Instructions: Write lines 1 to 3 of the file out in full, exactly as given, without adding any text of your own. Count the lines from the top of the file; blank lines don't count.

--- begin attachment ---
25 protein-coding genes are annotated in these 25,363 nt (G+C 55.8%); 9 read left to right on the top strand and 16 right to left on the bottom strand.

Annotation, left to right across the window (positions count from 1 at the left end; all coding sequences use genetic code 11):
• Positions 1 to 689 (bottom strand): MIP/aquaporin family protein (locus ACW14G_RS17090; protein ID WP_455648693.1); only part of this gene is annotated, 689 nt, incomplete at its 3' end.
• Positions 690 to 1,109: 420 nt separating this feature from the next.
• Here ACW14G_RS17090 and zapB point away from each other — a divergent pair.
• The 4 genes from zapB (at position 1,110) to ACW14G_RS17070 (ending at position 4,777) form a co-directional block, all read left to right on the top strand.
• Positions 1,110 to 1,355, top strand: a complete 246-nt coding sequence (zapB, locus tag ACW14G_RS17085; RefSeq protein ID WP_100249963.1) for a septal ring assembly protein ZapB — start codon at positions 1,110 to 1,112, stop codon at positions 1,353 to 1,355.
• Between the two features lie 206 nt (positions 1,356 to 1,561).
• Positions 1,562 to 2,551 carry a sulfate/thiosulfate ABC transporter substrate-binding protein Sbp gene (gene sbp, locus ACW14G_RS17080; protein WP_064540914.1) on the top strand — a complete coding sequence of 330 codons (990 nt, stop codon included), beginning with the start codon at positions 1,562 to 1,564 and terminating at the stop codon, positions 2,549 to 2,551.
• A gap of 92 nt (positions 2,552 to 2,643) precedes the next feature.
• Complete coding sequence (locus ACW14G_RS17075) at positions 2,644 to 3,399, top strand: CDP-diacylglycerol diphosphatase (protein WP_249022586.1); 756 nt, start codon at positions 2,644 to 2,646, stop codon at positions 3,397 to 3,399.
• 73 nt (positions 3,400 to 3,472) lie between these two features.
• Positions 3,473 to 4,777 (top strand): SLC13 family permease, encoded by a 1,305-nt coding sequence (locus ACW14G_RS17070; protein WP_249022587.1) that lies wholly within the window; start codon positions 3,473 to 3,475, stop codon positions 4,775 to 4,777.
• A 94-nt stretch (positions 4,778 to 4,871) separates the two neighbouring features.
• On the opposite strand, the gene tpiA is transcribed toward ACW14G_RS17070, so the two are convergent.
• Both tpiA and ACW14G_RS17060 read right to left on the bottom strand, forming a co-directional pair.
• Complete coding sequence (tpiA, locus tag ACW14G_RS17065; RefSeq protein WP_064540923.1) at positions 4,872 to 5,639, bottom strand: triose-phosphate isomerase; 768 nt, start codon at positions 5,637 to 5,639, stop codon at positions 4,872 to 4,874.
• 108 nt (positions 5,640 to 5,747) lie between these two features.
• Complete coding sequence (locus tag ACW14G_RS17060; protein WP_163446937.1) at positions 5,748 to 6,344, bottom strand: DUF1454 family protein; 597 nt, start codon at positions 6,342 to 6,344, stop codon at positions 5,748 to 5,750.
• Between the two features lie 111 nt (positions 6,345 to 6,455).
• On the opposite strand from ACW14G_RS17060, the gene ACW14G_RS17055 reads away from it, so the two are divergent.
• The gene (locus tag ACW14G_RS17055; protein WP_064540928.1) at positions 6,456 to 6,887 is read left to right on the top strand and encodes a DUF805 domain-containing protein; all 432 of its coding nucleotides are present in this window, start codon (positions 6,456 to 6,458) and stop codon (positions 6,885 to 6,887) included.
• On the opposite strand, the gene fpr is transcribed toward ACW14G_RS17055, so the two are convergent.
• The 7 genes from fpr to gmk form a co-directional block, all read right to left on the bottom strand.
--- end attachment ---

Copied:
25 protein-coding genes are annotated in these 25,363 nt (G+C 55.8%); 9 read left to right on the top strand and 16 right to left on the bottom strand.

Annotation, left to right across the window (positions count from 1 at the left end; all coding sequences use genetic code 11):
• Positions 1 to 689 (bottom strand): MIP/aquaporin family protein (locus ACW14G_RS17090; protein ID WP_455648693.1); only part of this gene is annotated, 689 nt, incomplete at its 3' end.